The number of snowy owls migrating down to Maine and other states and Canadian provinces during the winter is closely tied to natural cycles in the Arctic’s lemming population. The lemming, a small rodent, is the primary food source for snowy owls during breeding season.
“Snowy owls have probably the most complex migration and movement patterns of almost any bird,” Wiedensaul said. “They can be sedentary and remain in the Arctic [year round]. Some migrate predictably to one place winter after winter. And some are highly nomadic. They’re just kind of all over the map and highly individualistic.”
Regardless, some of Acadia’s mountains are consistently seeing snowy owls from year to year. The open, remote terrain above the tree line on these mountains fits the description of what snowy owls are generally attracted to, Wiedensaul said. It’s likely that the owls are feeding on rodents such as mice and voles. Furthermore, the close proximity of the ocean may offer the birds additional sources of food, such as sea ducks, grebes and gulls.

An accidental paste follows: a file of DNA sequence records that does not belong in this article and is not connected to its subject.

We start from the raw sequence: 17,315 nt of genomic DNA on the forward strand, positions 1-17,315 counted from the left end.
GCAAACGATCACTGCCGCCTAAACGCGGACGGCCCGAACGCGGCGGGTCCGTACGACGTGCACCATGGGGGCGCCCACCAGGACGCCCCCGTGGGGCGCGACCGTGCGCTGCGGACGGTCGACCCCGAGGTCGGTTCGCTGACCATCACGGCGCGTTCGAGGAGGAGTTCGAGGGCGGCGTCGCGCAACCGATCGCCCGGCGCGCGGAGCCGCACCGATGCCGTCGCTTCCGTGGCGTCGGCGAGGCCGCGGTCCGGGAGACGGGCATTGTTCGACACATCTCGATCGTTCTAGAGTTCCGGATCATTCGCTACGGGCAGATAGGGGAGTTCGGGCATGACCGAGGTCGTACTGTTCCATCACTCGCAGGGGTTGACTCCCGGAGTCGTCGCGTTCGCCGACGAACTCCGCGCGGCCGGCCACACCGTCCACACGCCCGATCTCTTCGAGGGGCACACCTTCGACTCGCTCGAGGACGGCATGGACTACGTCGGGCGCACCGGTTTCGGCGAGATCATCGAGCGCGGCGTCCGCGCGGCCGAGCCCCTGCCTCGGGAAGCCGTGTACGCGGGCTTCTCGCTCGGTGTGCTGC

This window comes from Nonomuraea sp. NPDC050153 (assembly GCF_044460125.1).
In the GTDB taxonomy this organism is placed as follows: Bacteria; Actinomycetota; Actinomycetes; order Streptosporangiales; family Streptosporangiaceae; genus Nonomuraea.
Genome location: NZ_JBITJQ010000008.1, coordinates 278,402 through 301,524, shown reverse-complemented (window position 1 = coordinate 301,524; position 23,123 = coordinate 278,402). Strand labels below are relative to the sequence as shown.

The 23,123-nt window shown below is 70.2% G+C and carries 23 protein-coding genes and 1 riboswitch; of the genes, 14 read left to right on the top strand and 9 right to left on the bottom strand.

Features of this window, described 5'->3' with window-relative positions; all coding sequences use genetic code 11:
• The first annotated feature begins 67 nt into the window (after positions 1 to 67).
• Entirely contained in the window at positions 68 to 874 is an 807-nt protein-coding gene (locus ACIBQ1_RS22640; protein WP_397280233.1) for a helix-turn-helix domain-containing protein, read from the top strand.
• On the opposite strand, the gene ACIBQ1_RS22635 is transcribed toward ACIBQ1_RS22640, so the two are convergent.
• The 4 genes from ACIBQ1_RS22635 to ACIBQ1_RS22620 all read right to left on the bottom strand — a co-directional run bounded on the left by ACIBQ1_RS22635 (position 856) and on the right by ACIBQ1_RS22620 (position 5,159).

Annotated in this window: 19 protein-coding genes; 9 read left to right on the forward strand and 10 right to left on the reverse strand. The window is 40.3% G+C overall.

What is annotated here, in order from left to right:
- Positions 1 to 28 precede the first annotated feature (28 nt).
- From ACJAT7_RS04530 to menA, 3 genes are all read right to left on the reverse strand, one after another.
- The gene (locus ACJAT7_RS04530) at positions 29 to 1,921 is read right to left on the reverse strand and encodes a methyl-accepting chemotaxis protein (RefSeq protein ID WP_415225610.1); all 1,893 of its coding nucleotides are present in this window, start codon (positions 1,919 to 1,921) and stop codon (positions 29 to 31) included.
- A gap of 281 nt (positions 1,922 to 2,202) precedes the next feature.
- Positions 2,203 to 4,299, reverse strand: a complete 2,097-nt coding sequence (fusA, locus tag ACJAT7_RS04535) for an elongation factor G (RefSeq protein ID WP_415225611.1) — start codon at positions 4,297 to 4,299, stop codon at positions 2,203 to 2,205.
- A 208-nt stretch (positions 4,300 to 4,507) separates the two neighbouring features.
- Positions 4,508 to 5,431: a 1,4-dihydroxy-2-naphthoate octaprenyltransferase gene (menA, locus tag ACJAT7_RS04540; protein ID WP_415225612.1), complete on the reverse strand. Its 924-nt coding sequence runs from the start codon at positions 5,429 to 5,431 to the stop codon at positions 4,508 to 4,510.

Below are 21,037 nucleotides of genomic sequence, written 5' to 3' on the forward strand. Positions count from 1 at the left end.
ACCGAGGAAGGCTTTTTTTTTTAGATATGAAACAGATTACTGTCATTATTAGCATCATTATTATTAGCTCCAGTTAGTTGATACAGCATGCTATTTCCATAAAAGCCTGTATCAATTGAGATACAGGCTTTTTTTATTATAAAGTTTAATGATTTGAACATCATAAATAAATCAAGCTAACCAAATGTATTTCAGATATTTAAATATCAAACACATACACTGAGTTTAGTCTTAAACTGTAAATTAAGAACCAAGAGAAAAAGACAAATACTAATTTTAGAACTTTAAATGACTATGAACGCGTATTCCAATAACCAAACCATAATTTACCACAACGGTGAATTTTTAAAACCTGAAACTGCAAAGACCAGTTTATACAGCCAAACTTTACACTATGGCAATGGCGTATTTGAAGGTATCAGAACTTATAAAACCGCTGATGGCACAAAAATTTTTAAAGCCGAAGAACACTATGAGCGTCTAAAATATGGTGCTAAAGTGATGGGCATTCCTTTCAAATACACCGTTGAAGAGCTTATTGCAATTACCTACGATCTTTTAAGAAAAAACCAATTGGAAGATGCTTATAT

“We know that snowy owls along coastlines feed very heavily on water birds,” he said. “I don’t know if that’s what’s happening here, but I wouldn’t be surprised.”
A ‘magical’ bird
Erin Willey of Ellsworth has seen snowy owls on Acadia mountains for the past three years. Like many birders, she initially heard about the owls through word of mouth. In anticipation of spotting them, she upgraded her camera so she could photograph the birds from a distance.
During her many winter hikes in Acadia, she’s successfully spotted them, and she’s also failed to find them. It’s hit or miss, she said.
“I don’t sit there and wait,” Willey said. “If they’re up there when I’m there, cool. But I don’t stalk them, and I don’t wait for them … This year, from December until just a few weeks ago, I made five trips up and didn’t see them.”
Just a few weeks ago, Willey took one final hike to look for the snowy owls this winter, and she found success. With dark, distinct bands on its white feathers, the owl appeared to be female, Willey said, though it’s difficult to tell the difference between male and female snowy owls. Females are more apt to have dark markings than males, but so are younger owls. Size can also be an indicator, since adult females are generally larger than males, but that’s challenging to detect unless two owls are sitting side by side.
“She was on the ground on the rocks,” Willey said. “But the rocks had this icy kind of cover and so she was camouflaged like nobody’s business. The wind was whipping. Her feathers were everywhere, and she was just as happy as could be, stretching her talons out. She just kind of sat there … It’s really just kind of a magical thing because they’re so beautiful — and they’re so temporary.”